Chess: Adams to win - just

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The Independent Culture
HOT on the heels of the PCA World Championship qualifier in Groningen, the Netherlands, the Fide World Championship has just begun the first round of its final eliminating matches in Wijk aan Zee, the Netherlands. While England has two (Michael Adams and Nigel Short) in the last eight of the PCA competition, Adams is the sole Briton remaining in the Fide competition. His match against Boris Gelfand looks the most difficult to predict of the current encounters.

Here is the line-up, with current ratings of the players: Jan Timman (Netherlands, 2620) v Joel Lautier (France, 2625); Gata Kamsky (US, 2695) v Paul van der Sterren (Netherlands, 2605); Valery Salov (Russia, 2685) v Alexander Khalifman (Russia, 2660); Viswanathan Anand (India, 2710) v Artur Yusupov (Germany, 2665); Vladimir Kramnik (Russia, 2710) v Leonid Yudasin (Israel, 2625); and Boris Gelfand (Belarus, 2685) v Michael Adams (England, 2660).

Each match will consist of eight games, with the six winners going through to the next round. The three who survive that stage will be joined by the current Fide champion, Anatoly Karpov, in semi-final matches that will determine the contenders for the 1995 title match. The decision to include Karpov in the eliminators seems to be Fide's way of recognising that the Karpov- Timman match was something less than a full world championship, more a gap-filler in the wake of the defection of Short and Kasparov.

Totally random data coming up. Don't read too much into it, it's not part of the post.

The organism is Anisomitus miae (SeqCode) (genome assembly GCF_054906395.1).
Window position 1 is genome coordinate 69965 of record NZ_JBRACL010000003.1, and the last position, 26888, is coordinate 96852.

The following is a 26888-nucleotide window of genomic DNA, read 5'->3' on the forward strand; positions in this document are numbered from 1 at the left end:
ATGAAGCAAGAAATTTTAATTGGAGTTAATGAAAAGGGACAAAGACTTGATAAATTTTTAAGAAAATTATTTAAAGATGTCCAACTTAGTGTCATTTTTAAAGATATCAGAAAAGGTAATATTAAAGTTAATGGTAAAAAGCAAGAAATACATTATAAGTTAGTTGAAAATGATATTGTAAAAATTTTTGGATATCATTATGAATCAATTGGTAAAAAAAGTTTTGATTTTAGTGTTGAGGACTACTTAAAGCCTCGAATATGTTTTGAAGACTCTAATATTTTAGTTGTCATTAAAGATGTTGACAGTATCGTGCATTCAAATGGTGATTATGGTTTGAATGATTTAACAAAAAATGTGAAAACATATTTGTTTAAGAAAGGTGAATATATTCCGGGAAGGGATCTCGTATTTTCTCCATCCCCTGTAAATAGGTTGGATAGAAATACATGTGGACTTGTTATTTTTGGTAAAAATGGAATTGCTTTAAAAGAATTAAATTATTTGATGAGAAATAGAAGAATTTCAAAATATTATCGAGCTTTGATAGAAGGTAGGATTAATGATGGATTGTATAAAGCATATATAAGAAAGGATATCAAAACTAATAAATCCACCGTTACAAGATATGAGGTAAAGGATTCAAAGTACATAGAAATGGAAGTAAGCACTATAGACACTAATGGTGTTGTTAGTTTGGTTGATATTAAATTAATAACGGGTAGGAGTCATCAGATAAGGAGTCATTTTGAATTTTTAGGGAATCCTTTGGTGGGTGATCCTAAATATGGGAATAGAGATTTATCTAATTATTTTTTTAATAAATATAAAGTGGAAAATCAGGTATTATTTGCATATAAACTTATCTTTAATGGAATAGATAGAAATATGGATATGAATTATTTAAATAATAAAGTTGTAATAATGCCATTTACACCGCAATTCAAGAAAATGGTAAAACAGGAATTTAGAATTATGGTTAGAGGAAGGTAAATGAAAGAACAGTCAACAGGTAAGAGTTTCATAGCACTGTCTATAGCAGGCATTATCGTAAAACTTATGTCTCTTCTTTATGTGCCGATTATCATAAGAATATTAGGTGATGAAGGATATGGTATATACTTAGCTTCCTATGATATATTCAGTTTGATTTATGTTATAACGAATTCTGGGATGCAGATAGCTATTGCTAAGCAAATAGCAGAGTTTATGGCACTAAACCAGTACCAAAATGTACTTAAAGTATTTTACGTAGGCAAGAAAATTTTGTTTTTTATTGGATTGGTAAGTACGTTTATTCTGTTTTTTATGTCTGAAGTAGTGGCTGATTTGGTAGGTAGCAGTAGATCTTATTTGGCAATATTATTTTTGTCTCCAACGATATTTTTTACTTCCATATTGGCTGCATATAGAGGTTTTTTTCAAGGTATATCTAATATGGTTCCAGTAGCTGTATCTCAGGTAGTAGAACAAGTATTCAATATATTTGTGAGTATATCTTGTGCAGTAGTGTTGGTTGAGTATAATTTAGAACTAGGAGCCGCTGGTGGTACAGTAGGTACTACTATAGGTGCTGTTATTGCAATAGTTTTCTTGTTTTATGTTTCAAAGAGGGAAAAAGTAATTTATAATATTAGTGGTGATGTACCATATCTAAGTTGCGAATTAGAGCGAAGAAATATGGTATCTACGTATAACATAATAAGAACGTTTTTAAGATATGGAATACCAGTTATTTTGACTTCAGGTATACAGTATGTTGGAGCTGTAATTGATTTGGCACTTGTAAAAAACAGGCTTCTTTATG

In match more than tournament play, experience seems to count for a great deal and I expect Timman, 43, to see off Lautier, 20, and have one final attempt to win the world championship. However, the teenagers Kamsky, 19, and Kramnik, 18, look mature enough in their play to go through to the next round. with out undue difficulty. Salov, 29, is favourite to beat Khalifman, who will be 28 tomorrow; and Anand, 24, is tipped by many to go all the way to win the world title.

Which leaves Adams and Gelfand. Over the past two years, Adams' results have been as impressive as anyone's, but Gelfand is one of the most complete players to have emerged from the ruins of the Soviet chess empire. A powerful strategist and gifted tactician, he seems at home in all types of position. He has, however, shown an occasional tendency to lose his balance when the tension is high. By deciding not to compete in the PCA cycle, Gelfand has shown that he is taking the match with Adams very seriously indeed, but it is by no means clear that such single-mindedness will be good for his nerves.

So let's throw caution to the winds and tip Adams to win, in a quick-play play-off, after the main match has been tied at 4-4.